In the world of chickens, the Cornish cross is known for being a champion meat-producing bird. It is the choice bird of the commercial industry, and even when raised free range on small scale farms and in backyards, these birds are ready to harvest at the age of two months. Raising Cornish cross chickens can be challenging, but well worth the reward at harvest.
Things You'll Need
- Cornish cross chickens
- Watering container
- Warming lamp
Raising Cornish Cross Chickens.
Prepare the housing for the chickens. Prepare a small enclosure, with a flooring of wood chips or straw. Try to avoid hard, slick surfaces, as these can cause an irreparable hip dislocation. Set up a heating lamp in one section of the enclosure, and set up feeding containers and watering containers for the birds opposite the heat lamp. Do not attempt to move the heat lamp, as this can cause distress in the chicks. Cornish cross chickens are well known for their lack of common sense, and their inherent laziness.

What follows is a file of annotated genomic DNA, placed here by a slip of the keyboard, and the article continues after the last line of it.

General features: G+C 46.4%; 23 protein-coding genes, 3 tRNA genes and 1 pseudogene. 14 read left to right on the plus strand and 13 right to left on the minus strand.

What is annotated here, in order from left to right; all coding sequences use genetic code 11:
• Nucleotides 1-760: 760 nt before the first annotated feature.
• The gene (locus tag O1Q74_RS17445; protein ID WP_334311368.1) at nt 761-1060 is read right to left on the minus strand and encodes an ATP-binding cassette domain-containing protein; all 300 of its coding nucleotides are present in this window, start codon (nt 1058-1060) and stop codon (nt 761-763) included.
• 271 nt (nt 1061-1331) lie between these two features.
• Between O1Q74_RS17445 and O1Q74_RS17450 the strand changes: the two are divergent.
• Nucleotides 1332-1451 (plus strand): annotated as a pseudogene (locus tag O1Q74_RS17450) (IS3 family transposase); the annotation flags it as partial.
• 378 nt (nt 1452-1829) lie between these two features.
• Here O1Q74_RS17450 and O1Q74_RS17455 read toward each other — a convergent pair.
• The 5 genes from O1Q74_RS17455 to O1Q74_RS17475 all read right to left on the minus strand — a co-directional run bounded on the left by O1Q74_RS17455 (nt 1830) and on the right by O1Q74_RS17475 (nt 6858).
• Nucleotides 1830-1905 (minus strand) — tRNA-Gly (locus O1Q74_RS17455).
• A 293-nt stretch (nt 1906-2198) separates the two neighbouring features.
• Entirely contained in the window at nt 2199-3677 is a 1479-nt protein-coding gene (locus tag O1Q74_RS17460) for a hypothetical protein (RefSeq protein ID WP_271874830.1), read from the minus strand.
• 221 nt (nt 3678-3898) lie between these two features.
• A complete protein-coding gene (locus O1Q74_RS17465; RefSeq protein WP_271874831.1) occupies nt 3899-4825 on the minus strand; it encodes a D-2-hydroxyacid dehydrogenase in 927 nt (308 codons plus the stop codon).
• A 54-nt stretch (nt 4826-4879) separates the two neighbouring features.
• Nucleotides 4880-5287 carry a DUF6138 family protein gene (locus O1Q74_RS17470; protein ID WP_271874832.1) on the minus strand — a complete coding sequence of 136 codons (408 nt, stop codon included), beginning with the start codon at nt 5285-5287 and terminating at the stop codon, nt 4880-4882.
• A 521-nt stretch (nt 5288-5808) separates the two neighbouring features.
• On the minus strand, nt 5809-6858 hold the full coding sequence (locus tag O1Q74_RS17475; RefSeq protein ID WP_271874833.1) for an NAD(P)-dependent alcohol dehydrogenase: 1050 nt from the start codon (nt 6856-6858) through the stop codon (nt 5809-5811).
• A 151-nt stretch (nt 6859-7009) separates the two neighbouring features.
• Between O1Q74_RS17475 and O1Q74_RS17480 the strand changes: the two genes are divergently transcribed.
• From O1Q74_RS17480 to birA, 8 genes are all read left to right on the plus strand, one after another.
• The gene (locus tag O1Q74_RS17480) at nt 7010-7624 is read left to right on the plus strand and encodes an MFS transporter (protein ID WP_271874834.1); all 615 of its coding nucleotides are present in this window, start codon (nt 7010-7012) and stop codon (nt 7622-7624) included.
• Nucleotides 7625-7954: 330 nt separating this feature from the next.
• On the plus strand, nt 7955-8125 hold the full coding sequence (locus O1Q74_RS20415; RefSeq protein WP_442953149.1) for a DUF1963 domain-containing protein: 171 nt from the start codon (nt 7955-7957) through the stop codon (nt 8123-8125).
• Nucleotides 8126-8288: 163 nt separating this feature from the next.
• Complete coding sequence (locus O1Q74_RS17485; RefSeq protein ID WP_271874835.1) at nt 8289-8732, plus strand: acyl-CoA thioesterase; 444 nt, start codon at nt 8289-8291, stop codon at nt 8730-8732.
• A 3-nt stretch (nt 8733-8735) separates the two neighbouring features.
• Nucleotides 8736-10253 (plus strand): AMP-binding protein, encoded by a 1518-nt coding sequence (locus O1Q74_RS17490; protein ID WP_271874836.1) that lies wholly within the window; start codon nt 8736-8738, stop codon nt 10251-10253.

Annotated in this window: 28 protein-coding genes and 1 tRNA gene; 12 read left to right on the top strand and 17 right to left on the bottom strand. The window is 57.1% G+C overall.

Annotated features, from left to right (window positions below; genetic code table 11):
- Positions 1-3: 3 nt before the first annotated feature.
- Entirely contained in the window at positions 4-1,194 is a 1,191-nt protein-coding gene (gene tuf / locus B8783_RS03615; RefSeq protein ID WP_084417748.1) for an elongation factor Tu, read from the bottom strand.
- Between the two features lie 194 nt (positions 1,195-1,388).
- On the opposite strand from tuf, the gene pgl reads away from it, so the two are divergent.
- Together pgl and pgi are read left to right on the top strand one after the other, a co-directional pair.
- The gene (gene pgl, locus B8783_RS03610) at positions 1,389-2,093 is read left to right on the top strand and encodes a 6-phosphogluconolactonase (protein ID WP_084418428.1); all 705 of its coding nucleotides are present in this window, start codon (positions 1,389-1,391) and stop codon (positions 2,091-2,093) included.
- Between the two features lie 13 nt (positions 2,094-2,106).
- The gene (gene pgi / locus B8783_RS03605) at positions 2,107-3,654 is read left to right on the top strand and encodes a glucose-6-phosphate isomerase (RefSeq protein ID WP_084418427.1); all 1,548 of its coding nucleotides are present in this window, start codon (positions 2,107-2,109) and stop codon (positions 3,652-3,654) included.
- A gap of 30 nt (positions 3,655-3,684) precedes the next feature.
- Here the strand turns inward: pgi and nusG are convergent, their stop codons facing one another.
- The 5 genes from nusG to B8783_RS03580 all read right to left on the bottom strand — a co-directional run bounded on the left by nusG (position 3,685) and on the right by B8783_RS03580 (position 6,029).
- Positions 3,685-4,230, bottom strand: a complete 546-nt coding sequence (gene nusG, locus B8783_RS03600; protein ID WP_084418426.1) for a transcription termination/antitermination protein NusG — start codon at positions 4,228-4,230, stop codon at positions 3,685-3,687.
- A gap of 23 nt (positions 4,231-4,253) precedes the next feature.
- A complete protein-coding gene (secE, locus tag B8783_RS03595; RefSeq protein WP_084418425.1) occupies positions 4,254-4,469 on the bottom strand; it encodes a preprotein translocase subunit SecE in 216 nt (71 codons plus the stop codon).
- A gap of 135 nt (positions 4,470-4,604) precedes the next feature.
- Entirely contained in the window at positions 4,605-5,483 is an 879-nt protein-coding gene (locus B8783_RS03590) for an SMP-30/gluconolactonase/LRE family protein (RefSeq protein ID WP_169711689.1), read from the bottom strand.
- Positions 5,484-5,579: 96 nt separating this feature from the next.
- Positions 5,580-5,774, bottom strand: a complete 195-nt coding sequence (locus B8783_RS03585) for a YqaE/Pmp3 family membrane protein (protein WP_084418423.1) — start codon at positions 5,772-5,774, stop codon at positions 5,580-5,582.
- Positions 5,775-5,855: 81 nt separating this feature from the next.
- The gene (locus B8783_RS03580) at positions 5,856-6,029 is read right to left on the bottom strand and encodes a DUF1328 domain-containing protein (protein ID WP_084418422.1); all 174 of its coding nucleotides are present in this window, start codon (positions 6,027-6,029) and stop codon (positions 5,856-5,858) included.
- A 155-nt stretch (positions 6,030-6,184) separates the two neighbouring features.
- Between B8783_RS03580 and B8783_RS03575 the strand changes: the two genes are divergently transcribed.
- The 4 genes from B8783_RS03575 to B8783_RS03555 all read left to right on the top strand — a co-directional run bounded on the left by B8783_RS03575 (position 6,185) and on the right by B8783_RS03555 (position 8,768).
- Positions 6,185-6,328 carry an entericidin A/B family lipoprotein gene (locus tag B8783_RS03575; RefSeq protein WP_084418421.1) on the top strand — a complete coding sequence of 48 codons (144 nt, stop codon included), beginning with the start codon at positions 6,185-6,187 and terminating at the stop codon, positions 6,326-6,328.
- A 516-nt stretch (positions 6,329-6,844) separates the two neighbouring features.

Feed and water the chickens. Cornish cross chickens are bred to grow quickly, and will glut themselves on feed. They must only have access to food for a maximum of 12 hours per day, otherwise they will only eat and not involve themselves in other chicken activities. Provide clean, fresh water to the birds at all times.
Keep the enclosure tidy. For both the chick enclosure and the chicken coop, provide fresh, clean bedding daily. Cornish cross chickens produce a large amount of waste, which could contaminate them or cause an illness if not cleared away promptly.
Move the chicks to the chicken coop. At about 4 to 6 weeks of age, the chicks can move outdoors to their new coop, as long as the weather is warm. Continue to only allow food for 12 hours, clean the coop daily, and provide plenty of fresh water. Watch the birds closely, as the quick growth of the bird can sometimes cause them distress.
Remove any bullied chickens. If you notice chickens in your enclosure that are missing feathers, remove them and pen them away separately. Picking is a leading cause of death in chickens, and because Cornish crosses tend to be sedentary, they are more prone to become targets.
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